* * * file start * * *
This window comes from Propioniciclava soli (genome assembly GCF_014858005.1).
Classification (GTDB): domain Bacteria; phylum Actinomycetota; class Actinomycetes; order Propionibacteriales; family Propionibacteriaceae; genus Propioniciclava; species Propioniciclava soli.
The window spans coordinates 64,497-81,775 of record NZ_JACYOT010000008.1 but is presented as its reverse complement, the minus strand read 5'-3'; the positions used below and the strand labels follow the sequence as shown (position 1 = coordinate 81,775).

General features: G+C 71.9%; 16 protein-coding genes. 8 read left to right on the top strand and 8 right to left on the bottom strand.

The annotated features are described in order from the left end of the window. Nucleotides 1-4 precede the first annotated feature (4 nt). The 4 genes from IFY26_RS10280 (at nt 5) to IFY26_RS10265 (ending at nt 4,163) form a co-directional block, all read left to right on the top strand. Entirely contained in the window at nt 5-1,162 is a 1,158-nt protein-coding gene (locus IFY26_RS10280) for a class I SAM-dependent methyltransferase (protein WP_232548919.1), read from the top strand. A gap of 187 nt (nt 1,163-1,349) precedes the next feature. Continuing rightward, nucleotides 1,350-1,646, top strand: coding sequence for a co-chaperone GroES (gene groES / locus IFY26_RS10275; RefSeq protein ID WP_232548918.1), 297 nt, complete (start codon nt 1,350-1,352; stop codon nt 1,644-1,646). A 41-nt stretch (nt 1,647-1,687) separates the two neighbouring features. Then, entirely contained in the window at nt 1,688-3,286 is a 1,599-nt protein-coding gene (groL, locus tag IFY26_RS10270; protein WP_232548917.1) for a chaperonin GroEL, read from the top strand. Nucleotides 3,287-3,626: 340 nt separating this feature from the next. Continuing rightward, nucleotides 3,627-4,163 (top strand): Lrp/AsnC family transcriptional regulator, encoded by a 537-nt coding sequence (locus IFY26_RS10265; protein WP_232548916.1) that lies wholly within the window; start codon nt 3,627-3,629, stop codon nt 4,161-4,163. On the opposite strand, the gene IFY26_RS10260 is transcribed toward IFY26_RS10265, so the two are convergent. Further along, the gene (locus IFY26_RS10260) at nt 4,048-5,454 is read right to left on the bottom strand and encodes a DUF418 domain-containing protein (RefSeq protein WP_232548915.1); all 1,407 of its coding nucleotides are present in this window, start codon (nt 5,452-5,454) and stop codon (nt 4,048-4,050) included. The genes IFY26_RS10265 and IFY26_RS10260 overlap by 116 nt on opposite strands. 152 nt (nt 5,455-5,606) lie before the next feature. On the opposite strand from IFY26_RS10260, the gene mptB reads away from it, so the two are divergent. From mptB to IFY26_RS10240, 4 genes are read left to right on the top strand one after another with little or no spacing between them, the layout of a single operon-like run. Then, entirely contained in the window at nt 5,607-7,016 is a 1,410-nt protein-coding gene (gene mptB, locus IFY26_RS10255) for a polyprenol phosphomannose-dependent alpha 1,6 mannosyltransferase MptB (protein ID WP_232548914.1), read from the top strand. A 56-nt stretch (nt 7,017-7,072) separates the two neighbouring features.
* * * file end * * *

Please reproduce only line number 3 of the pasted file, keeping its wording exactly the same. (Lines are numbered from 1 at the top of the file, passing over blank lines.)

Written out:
The window spans coordinates 64,497-81,775 of record NZ_JACYOT010000008.1 but is presented as its reverse complement, the minus strand read 5'-3'; the positions used below and the strand labels follow the sequence as shown (position 1 = coordinate 81,775).